Eigner had a much more challenging negotiation when it came to his two number one goalies: Zack Rose, who lost his starting job to injury in 2021-22, and Christian Stoever, the raw rookie who took on an immense workload—59 GP in his first two seasons—while developing into one of the CCHA’s elite. The 22-year-old New Yorker had no intention of returning to the bench after his steep climb as a Division-I goalie. He tried to force the issue with Eigner and his staff, orchestrating a meeting before the traditional exit interviews. 

“I wanted to sit down in person with all of them,” said Stoever, who met the coaches a week before the exit interviews. 

“There was a question of whether I was going to stay. I didn’t want them talking to my agent, I wanted them to hear it from me.” 

Eigner was forced to dance around the issue of who would be his starter next season. 

“Christian wanted to know where we were with Zack,” said Eigner. 

“If Rosey was coming back it wasn’t to sit and watch. He’s a senior who’s had two surgeries, and he wants to play.” 

So Eigner played his trump card, one that has served him well his entire career: Honesty. 

“I said, ‘We haven’t had a conversation with Rosey yet, but I’ve promised him nothing. I don’t promise anybody anything.’ So Christian and I talked about his [own] situation, where he felt he needed to grow moving forward, a really positive thing.”

Five days later—with Stoever temporarily appeased—Eigner had his conversation with the injury-plagued senior. The coach made it clear he would support Rose whether he stayed or chose to get a fresh start via the portal. Rose chose the latter, ultimately transferring to Augustana. When the exit interviews concluded, Eigner had his healthy, happy, number one goalie ready to start the new season.

“Getting Christian squared away was a big deal for us,” Eigner said in a major understatement.

Now BGSU has three studs in place for 2022-23, and a prize spot to lure a potential scoring star to BG.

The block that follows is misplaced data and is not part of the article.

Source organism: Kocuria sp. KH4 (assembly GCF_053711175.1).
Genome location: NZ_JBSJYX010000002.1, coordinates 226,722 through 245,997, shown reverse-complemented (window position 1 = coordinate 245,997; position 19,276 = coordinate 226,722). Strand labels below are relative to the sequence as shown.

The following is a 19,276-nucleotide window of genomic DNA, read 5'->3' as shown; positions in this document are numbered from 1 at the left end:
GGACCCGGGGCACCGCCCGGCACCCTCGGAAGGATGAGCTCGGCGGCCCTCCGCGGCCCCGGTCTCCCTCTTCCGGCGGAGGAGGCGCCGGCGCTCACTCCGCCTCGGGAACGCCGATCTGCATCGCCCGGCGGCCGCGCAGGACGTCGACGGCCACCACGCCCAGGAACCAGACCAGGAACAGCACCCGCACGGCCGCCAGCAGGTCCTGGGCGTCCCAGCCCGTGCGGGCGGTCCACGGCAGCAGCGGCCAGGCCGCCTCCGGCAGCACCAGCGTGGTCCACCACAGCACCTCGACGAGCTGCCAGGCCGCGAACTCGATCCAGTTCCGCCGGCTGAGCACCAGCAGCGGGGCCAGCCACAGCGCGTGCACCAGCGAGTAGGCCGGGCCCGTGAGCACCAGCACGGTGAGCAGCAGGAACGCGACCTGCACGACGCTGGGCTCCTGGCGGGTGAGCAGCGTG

“Whether it’s an incoming freshman, a kid from the portal or someone currently on our roster, he’s going to play with Ryan and Austen, that’s a pretty good spot to jump into, ya know?”

“O’Hara and me conspired to be the best college hockey line next year,” said Swankler, unsure about the new third wheel. O’Hara instantly weighed in. 

“You put a guy in there that’s smart, that understands the game, we’ll have no issues,” said O’Hara, champing at the bit.

There are a lot of gloom-and-doom reports about the growing inequalities between smaller schools and Power-5 universities from the Big 10. Notre Dame coach Jeff Jackson mentioned Bowling Green by name as a school he’s worried about in a recent podcast with College Hockey News. Yet Eigner has found a way to keep three gems, bucking a system that appears weighted against him.

The school and its program is Eigner’s strongest selling point. Each of his three foundational players adore BG, from the collective off-campus housing to the staff’s dedication to player development to the townspeople who know them by name. Swankler, O’Hara and Stoever all call the BG community their “family.”

“It’s run as well as I can imagine a hockey program being run,” said O’Hara. 

“I don’t see why you’d want to leave.”

Eigner wants to get the message out. 

“Everyone wants to hear this story, because it’s a good thing. Good players can stay in a school, stay in a program and push and dig and fight through a little adversity, where everything isn’t going to be sunshine and roses. But if you stay with things, you get an opportunity to do things that are pretty special.”